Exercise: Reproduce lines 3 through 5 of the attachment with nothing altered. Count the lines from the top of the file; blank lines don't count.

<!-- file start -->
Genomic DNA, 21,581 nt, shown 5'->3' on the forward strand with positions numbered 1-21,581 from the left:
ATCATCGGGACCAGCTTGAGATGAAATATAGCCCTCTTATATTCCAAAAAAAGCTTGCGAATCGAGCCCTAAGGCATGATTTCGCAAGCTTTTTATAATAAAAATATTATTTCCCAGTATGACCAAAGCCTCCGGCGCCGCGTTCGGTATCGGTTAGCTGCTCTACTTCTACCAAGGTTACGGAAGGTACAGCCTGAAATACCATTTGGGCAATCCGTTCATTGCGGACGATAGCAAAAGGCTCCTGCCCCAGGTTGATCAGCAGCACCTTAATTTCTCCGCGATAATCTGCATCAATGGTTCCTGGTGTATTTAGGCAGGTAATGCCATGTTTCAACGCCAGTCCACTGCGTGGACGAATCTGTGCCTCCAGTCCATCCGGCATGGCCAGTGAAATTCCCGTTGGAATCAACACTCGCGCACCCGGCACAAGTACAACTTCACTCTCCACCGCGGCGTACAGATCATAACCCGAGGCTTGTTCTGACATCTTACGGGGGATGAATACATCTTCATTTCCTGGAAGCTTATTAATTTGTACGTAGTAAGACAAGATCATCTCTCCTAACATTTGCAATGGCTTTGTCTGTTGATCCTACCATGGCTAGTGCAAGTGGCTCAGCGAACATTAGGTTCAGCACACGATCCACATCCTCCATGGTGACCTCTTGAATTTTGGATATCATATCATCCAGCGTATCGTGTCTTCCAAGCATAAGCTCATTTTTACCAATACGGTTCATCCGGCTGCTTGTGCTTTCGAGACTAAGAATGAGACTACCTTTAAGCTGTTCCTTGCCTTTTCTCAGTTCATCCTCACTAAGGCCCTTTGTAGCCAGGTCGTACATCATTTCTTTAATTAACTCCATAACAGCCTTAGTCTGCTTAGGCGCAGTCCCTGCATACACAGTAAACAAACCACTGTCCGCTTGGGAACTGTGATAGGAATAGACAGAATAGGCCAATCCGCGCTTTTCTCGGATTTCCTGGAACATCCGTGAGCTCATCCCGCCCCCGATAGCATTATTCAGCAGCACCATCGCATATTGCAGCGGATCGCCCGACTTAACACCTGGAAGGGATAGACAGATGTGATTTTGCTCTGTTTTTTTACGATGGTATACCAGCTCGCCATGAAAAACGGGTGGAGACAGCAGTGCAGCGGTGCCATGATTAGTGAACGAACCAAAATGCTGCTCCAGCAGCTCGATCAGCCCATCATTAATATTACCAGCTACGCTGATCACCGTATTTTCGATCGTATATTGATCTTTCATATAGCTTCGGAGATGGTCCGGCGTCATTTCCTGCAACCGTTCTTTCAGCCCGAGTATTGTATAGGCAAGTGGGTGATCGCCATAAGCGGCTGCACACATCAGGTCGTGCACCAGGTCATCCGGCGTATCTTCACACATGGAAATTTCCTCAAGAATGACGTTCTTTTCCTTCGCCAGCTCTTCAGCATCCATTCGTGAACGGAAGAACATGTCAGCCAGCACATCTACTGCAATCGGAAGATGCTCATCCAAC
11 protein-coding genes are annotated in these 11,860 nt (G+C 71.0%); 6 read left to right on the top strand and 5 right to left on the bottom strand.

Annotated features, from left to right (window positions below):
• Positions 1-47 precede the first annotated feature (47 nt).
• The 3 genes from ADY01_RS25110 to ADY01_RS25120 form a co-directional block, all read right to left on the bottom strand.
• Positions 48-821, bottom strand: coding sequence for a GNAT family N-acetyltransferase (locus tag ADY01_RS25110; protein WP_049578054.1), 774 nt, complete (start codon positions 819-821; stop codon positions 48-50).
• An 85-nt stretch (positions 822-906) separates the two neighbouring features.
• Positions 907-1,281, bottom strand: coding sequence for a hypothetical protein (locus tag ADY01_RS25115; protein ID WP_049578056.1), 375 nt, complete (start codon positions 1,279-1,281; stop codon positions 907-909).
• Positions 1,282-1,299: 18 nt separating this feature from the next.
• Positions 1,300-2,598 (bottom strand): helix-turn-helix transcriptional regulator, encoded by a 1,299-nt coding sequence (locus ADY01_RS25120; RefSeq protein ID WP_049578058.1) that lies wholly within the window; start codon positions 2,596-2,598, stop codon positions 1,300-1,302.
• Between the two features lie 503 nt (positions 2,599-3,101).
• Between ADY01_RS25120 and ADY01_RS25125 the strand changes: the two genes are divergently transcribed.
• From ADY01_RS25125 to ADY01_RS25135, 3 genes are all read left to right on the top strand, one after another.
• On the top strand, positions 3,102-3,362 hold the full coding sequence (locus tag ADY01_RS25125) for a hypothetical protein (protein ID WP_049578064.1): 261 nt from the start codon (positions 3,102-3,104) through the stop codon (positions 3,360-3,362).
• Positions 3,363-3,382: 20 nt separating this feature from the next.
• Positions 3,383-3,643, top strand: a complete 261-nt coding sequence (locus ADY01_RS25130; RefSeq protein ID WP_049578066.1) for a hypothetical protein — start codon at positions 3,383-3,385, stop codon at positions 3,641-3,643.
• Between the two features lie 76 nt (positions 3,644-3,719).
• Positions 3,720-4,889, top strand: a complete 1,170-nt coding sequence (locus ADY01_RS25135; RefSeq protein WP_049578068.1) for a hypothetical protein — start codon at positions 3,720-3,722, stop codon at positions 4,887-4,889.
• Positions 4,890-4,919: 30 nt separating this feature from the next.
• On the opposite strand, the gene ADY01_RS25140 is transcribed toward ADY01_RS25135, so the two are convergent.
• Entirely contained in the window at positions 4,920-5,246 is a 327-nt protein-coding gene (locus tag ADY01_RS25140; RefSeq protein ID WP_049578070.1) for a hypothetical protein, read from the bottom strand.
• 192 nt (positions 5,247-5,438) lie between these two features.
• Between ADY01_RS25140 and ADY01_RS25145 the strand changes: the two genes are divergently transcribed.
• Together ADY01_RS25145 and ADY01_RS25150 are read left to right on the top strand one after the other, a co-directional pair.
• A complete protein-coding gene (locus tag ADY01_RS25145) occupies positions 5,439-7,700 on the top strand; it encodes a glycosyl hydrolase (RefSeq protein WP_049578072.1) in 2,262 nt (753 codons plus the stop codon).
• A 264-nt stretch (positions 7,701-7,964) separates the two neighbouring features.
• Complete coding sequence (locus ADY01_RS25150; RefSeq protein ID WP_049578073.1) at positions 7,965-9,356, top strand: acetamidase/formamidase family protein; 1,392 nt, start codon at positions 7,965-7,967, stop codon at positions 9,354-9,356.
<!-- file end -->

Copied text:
11 protein-coding genes are annotated in these 11,860 nt (G+C 71.0%); 6 read left to right on the top strand and 5 right to left on the bottom strand.

Annotated features, from left to right (window positions below):
• Positions 1-47 precede the first annotated feature (47 nt).